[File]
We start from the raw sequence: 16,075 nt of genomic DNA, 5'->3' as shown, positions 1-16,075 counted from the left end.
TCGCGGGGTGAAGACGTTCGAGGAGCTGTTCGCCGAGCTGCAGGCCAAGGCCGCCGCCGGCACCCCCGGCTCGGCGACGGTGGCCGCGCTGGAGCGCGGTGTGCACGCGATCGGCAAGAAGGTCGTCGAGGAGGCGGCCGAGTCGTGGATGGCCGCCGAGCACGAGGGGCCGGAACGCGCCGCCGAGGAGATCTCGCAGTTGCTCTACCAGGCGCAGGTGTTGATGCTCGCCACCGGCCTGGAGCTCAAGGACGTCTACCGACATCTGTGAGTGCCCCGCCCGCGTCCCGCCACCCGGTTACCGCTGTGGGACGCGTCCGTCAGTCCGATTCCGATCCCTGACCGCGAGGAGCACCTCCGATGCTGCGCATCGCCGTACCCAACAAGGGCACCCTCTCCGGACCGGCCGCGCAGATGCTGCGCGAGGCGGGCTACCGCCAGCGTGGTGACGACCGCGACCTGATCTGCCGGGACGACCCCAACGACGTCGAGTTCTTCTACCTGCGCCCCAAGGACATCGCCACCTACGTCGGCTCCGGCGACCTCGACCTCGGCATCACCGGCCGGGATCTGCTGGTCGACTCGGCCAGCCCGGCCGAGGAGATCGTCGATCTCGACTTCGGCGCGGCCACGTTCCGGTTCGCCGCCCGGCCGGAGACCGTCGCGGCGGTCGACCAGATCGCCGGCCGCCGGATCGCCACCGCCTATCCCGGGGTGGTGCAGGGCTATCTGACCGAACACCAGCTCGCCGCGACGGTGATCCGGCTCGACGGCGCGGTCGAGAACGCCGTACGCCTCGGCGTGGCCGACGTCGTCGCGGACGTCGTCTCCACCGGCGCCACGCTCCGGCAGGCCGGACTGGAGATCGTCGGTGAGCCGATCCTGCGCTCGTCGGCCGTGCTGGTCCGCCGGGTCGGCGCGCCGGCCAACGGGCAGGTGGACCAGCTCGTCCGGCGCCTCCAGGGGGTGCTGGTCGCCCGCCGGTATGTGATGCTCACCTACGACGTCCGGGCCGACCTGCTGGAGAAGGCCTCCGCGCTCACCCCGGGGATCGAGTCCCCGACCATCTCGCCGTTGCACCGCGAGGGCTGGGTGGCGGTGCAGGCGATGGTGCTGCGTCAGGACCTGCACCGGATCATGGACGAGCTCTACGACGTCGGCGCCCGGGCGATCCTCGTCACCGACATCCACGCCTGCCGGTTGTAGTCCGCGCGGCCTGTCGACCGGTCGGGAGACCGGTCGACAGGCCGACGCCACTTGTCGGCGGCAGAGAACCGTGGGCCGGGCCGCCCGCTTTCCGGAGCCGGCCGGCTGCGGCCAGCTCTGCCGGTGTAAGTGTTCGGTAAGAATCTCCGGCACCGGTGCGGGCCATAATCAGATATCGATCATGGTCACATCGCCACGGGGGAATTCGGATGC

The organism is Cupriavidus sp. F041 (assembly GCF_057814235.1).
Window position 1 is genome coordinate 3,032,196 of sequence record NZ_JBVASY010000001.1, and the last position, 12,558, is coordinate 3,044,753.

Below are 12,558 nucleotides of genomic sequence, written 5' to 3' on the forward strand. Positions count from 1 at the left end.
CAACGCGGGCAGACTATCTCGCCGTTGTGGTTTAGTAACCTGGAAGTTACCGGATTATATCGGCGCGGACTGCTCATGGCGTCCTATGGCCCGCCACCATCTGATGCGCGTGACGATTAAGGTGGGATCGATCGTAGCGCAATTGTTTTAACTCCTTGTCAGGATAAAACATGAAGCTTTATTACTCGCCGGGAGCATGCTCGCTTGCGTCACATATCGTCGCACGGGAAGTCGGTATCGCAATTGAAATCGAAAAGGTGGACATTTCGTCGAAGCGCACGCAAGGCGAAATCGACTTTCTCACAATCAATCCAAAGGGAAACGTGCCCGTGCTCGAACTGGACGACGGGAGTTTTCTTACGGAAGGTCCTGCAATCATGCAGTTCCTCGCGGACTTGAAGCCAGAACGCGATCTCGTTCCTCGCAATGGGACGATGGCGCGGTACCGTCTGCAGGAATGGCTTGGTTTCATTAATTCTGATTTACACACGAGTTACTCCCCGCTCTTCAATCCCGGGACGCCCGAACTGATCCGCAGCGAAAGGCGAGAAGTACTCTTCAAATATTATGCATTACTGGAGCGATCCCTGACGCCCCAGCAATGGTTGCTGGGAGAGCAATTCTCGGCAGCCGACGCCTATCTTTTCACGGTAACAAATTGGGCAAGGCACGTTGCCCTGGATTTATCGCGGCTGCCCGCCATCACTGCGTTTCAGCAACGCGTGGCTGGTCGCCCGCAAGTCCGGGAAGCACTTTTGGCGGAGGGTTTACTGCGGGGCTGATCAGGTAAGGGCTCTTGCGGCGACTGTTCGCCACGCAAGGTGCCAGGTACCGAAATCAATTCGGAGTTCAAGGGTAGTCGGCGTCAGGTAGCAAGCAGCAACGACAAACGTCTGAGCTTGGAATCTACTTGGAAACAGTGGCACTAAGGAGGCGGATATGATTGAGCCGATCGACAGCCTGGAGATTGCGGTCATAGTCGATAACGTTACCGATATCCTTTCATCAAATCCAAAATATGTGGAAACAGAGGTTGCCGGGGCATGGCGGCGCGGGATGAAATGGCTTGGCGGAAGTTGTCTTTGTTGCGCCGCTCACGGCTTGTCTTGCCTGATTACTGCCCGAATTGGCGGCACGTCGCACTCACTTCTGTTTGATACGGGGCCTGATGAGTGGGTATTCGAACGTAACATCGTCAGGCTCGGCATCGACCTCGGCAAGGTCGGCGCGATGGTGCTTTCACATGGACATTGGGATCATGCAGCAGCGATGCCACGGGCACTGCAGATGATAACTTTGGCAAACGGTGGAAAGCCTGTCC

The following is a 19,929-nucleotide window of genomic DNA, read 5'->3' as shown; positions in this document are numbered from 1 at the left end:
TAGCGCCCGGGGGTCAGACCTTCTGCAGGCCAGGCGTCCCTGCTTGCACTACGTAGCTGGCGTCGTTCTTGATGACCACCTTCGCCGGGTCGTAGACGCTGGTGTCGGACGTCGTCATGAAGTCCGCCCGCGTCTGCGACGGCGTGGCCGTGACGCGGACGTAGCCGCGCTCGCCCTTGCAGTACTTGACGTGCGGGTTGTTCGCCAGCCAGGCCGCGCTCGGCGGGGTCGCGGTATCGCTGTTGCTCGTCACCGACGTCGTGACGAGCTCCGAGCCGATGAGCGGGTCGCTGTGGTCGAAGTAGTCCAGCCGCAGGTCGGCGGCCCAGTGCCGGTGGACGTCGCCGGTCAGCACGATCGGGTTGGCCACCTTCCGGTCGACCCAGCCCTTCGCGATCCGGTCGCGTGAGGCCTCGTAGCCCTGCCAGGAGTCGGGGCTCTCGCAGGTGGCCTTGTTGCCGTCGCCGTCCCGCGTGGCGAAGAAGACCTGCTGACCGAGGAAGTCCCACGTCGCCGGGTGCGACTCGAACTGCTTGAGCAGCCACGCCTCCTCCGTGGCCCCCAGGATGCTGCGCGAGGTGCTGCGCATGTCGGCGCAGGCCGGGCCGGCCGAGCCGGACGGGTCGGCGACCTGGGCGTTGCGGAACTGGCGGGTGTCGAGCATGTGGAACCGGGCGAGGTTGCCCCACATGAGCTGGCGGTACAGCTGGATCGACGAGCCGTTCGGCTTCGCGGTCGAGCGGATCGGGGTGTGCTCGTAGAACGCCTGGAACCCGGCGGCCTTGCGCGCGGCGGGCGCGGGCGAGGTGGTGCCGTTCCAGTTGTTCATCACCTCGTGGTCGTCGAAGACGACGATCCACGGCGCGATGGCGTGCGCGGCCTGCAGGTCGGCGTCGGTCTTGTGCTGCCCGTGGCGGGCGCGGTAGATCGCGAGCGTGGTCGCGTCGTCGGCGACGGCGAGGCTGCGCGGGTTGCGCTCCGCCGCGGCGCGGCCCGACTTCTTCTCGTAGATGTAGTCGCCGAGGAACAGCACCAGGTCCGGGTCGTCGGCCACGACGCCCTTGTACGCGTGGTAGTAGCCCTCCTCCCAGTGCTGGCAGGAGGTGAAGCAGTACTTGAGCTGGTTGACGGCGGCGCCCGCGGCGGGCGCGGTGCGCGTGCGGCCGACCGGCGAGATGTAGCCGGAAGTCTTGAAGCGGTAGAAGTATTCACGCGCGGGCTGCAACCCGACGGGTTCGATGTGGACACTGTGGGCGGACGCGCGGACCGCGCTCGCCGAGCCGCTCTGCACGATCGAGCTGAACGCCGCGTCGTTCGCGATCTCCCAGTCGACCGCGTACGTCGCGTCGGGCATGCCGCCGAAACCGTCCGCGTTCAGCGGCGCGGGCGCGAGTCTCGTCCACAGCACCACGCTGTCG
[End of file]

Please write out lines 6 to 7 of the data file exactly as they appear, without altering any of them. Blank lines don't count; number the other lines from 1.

CAACGCGGGCAGACTATCTCGCCGTTGTGGTTTAGTAACCTGGAAGTTACCGGATTATATCGGCGCGGACTGCTCATGGCGTCCTATGGCCCGCCACCATCTGATGCGCGTGACGATTAAGGTGGGATCGATCGTAGCGCAATTGTTTTAACTCCTTGTCAGGATAAAACATGAAGCTTTATTACTCGCCGGGAGCATGCTCGCTTGCGTCACATATCGTCGCACGGGAAGTCGGTATCGCAATTGAAATCGAAAAGGTGGACATTTCGTCGAAGCGCACGCAAGGCGAAATCGACTTTCTCACAATCAATCCAAAGGGAAACGTGCCCGTGCTCGAACTGGACGACGGGAGTTTTCTTACGGAAGGTCCTGCAATCATGCAGTTCCTCGCGGACTTGAAGCCAGAACGCGATCTCGTTCCTCGCAATGGGACGATGGCGCGGTACCGTCTGCAGGAATGGCTTGGTTTCATTAATTCTGATTTACACACGAGTTACTCCCCGCTCTTCAATCCCGGGACGCCCGAACTGATCCGCAGCGAAAGGCGAGAAGTACTCTTCAAATATTATGCATTACTGGAGCGATCCCTGACGCCCCAGCAATGGTTGCTGGGAGAGCAATTCTCGGCAGCCGACGCCTATCTTTTCACGGTAACAAATTGGGCAAGGCACGTTGCCCTGGATTTATCGCGGCTGCCCGCCATCACTGCGTTTCAGCAACGCGTGGCTGGTCGCCCGCAAGTCCGGGAAGCACTTTTGGCGGAGGGTTTACTGCGGGGCTGATCAGGTAAGGGCTCTTGCGGCGACTGTTCGCCACGCAAGGTGCCAGGTACCGAAATCAATTCGGAGTTCAAGGGTAGTCGGCGTCAGGTAGCAAGCAGCAACGACAAACGTCTGAGCTTGGAATCTACTTGGAAACAGTGGCACTAAGGAGGCGGATATGATTGAGCCGATCGACAGCCTGGAGATTGCGGTCATAGTCGATAACGTTACCGATATCCTTTCATCAAATCCAAAATATGTGGAAACAGAGGTTGCCGGGGCATGGCGGCGCGGGATGAAATGGCTTGGCGGAAGTTGTCTTTGTTGCGCCGCTCACGGCTTGTCTTGCCTGATTACTGCCCGAATTGGCGGCACGTCGCACTCACTTCTGTTTGATACGGGGCCTGATGAGTGGGTATTCGAACGTAACATCGTCAGGCTCGGCATCGACCTCGGCAAGGTCGGCGCGATGGTGCTTTCACATGGACATTGGGATCATGCAGCAGCGATGCCACGGGCACTGCAGATGATAACTTTGGCAAACGGTGGAAAGCCTGTCC

The following is a 19,929-nucleotide window of genomic DNA, read 5'->3' as shown; positions in this document are numbered from 1 at the left end: